ATTENTION: Exhibit changeover will be taking place April 15-19. The ground floor of the museum will be impacted but the museum will remain open. Thank you for your patience as we bring you a new exhibition.

Artist Spotlight: Alison Nicholls – Conservation-themed Art Inspired by Africa

Alison Nicholls discusses her conservation-themed paintings, explaining how she chooses a conservation issue, works out how to represent it in a painting, selects an interesting composition, then creates the finished artwork. Field work is an important part of her process, and she will show images from the field and the studio as she speaks about art, conservation and Africa. One of the paintings she will focus on is Elephant! Tembo! which is part of the current RTPI exhibition Art That Matters to the Planet by members of the Society of Animal Artists. This painting contrasts two widely differing opinions of elephants  – those held by tourists who visit Tarangire National Park in Tanzania, and those held by local Maasai pastoralists resident outside the national park. Alison explains how time spent sketching in Maasai communities in Tanzania gave her the idea for the painting, and how she has used the painting in the US and in Tanzania to explain the alternative attitude to elephants.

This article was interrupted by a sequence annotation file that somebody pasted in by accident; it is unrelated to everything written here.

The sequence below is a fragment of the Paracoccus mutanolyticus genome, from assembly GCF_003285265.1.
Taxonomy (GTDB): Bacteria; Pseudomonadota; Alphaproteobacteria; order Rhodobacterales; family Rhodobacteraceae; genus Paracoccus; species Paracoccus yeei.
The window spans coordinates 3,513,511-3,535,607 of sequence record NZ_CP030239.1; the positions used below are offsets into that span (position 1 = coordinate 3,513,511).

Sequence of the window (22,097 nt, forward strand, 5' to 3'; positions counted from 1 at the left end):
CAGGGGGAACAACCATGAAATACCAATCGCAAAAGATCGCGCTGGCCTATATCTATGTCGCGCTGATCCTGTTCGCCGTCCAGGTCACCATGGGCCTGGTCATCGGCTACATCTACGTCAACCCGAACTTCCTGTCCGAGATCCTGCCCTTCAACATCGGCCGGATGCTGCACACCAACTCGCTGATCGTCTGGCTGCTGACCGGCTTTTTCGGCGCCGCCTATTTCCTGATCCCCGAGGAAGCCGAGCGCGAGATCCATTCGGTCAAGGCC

Photo: African People & Wildlife/Deirdre Leowinata

Alison Nicholls is an artist inspired by Africa. She lived in Botswana and Zimbabwe for nearly 9 years and returns regularly to sketch, work with conservation organizations, and lead Art Safaris for Africa Geographic. She is a Signature member of the Society of Animal Artists and Artists For Conservation; a member of The Explorers Club; an artist member of the Salmagundi Club (NYC); and is on the International Advisory Board for African People & Wildlife (a community conservation organization based in Tanzania). Alison’s work has been widely exhibited and she makes a donation to African conservation from every sale. She is English by birth but has lived in Port Chester, New York for the last 19 years. To see more of Alison’s work please visit www.ArtInspiredbyAfrica.